View My Profile
The cheese stands alone
I just want to see his face
all this pressure to be bright
many people will try to destroy her, but if she we...
an expression of the inexpressible
What gives you the right to fuck with our lives: L...
The bitch in yoo
Patrick Lynch is a asshole
discriminate me, why can't you help?
Sometimes nothing keeps me together at the seams -...
Monday, December 04, 2006
Buckin n****s down cuz they think shit is sweet:
Ponder this insight:
"We all operate from certitudes of life," says [The Wire's Ed] Burns. "You can't be jumped. You have to be tough. It works on the corner, but doesn't translate to the other world." By that he means, a middle-class world where vulnerability, self-deprecation, and cooperation are sometimes considered virtues.Exactly. The difference between civilized, bourgeois existence and the reality of a world unrestricted by such mediations is the central fact of the show, and it's why the Hall, the Port, the Street, the School and the Law can all recognize each other. Prez is willing to show vulnerability, compassion, etc., and those qualities make him bad police -- but they make him a good teacher.
Sometimes it's hard to place blame. Bubbles, for instance, genuinely cares about both Johnny and Sherrod. But both die, because, above all else, Bubbles cares about his addiction. Bubbles' Depo is the perfect parody of bourgeois aspirations: beyond the outer appearance of Bubbles' initiative, it's nothing but a hustle to finance heroin. Literally, the facade is stripped off, revealing the skeletal appearance of two creaking, stolen shopping carts. (And they feed off the detritus of civilization, down to the copper wire and scrap metal.) But should Bubs be teaching Sherrod or Johnny to get out of the game, or should he have done a better job of teaching them how to survive within it, like he does? Why is it Bubbles' job to instruct people, anyway? Because: all we got is us, in the end.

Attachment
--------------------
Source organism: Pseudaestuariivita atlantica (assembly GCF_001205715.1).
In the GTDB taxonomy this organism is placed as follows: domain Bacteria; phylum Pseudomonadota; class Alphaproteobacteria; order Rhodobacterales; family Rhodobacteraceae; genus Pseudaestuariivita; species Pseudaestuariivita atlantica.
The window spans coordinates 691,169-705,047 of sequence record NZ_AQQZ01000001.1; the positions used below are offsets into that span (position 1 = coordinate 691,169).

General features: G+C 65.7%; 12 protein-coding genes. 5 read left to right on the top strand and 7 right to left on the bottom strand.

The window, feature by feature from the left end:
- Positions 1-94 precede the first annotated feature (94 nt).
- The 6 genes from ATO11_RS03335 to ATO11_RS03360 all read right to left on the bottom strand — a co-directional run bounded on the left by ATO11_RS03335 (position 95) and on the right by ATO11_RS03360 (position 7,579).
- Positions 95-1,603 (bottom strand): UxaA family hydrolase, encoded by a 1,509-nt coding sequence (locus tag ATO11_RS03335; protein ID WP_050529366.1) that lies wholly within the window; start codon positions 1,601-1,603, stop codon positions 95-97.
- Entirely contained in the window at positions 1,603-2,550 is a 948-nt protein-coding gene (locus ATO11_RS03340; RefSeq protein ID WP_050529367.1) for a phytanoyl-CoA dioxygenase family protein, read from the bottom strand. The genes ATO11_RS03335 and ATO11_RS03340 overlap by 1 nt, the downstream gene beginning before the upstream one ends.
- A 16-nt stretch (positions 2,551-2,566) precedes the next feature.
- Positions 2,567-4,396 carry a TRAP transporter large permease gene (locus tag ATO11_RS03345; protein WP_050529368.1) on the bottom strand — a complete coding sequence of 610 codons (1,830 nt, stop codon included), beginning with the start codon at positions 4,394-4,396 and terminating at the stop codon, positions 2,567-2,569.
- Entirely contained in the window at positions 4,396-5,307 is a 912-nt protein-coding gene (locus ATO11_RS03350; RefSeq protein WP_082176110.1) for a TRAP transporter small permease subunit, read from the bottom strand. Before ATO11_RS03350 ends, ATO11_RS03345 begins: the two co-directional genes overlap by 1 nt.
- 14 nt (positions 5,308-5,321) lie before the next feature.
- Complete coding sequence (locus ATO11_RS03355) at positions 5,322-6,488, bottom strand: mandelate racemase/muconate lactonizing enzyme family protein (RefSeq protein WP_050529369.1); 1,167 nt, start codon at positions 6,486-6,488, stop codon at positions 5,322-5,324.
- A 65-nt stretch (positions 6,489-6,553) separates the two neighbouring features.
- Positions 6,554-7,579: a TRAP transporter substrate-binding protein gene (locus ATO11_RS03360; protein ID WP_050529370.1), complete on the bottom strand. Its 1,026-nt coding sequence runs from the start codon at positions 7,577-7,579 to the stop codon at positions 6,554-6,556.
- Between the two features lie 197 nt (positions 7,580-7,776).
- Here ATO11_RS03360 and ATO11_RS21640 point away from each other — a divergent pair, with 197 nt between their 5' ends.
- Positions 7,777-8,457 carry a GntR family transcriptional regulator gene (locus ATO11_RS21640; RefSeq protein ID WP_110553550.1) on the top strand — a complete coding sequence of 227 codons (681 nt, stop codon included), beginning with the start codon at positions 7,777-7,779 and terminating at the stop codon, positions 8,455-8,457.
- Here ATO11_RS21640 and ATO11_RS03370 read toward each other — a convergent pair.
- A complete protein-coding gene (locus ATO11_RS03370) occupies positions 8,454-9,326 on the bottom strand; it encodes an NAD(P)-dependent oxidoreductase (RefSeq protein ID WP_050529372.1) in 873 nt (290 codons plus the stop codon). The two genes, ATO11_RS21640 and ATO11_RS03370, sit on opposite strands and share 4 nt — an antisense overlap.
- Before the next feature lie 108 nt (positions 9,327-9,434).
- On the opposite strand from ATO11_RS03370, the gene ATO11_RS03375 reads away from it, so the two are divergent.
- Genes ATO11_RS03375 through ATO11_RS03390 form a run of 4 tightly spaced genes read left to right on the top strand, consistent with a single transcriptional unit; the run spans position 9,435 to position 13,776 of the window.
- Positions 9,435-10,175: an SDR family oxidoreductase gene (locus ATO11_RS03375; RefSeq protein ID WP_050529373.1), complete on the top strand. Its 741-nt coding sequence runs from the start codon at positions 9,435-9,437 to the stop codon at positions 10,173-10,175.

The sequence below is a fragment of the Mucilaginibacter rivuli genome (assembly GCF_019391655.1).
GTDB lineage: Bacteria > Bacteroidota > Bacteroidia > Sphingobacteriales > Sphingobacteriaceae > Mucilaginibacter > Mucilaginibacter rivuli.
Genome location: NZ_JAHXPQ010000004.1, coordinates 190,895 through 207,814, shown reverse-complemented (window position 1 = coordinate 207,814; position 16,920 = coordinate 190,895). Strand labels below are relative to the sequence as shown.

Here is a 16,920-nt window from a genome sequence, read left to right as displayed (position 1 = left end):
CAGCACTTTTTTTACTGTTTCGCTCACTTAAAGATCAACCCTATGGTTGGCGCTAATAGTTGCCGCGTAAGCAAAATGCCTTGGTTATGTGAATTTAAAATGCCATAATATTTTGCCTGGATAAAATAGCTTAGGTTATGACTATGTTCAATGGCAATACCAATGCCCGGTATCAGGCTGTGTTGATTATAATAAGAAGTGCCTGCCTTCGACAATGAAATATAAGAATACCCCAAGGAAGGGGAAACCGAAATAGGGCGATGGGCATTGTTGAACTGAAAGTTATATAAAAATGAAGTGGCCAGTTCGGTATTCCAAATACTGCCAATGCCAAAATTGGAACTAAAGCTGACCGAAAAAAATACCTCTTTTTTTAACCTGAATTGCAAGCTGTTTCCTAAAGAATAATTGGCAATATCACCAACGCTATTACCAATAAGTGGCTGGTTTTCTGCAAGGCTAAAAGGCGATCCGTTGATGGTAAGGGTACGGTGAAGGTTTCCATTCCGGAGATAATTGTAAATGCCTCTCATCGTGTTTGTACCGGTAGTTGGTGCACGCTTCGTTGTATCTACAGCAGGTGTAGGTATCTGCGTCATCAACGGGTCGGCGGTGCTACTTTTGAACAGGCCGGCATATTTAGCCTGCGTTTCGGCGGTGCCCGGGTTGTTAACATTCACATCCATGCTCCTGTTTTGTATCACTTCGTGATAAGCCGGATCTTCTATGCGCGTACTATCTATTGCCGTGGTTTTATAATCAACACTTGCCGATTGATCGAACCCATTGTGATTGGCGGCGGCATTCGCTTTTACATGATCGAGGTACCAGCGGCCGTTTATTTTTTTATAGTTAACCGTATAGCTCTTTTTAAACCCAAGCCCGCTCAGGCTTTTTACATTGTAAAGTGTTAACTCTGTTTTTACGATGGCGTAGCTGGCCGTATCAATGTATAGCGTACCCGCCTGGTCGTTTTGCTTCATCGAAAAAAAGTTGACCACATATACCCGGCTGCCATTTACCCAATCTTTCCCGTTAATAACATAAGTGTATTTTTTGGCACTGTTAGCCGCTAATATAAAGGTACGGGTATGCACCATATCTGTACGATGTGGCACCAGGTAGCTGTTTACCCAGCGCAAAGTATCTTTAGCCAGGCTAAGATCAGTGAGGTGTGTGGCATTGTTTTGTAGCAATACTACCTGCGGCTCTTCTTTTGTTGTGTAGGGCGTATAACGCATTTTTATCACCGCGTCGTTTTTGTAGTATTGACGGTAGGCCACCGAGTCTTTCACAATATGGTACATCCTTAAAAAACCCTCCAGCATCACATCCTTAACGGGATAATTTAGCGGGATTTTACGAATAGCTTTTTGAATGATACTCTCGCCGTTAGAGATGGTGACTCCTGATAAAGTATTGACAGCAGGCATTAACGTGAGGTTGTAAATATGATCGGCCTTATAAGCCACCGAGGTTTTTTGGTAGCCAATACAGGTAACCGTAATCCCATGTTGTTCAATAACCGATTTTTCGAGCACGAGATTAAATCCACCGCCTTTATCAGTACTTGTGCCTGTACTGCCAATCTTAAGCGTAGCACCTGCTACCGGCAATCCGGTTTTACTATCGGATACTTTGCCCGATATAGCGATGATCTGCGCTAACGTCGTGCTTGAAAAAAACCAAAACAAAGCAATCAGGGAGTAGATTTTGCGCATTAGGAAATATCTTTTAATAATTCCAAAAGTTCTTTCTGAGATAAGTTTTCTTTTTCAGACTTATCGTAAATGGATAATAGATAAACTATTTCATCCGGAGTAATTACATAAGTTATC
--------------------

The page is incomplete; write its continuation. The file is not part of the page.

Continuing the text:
And sometimes the boundary is pregnable. Ask yourself: who are the two people born into the game who clearly aren't strong enough to survive in it? D'Angelo and Namond. Brianna tells us in season one, when D'Angelo is ready to flip and get out of the game, that D'Angelo reaped the benefits of his grandfather's hustle, and then her hustle, and her brothers' hustle. This family, she tells him, would be on the street. Brianna succeeds in the game because she knows to separate the benefits the game brings her from being corrupted by their values -- the consumerism, the ostentatiousness, the short-sightedness -- the traps that the bourgeoise lay for the bourgeois-aspirants. D'Angelo isn't as soft as he might seem: he is a killer, but the murder of his friend Wallace brings out the injustice the game has inflicted on him. (Remember the scene in jail when D'Angelo tells Brianna that he never forgot how she left him outside to get beaten up.) Namond is a different case. He's never happier than when he's playing his XBox or modeling his new throwbacks, all while Dukie starves, Michael is abused and Randy bounces through foster care. Wee-Bey and DeLonda know exactly what it takes to get to what they have, but Namond, having grown up with it, can't understand.
Namond, last night, finally admitted to himself that he's been play-acting. He's not Bey. He's not even fit for the corners. But the Other World holds nothing for him, either -- just like it didn't hold anything for D'Angelo. D'Angelo accepted that when he accepted his jail time and refused Avon's help. Namond is too young and too stupid and too weak. What makes him such a powerful character is knowing that he is a walking corpse.
Didn't Bubbles try to get Sherrod enrolled at school? I think he sincerely wanted him to "get out of the game." As it became clear that it was too late for Sherrod to re-enter the classroom, Bubbles seemed to reason that Sherrod might as well learn the business.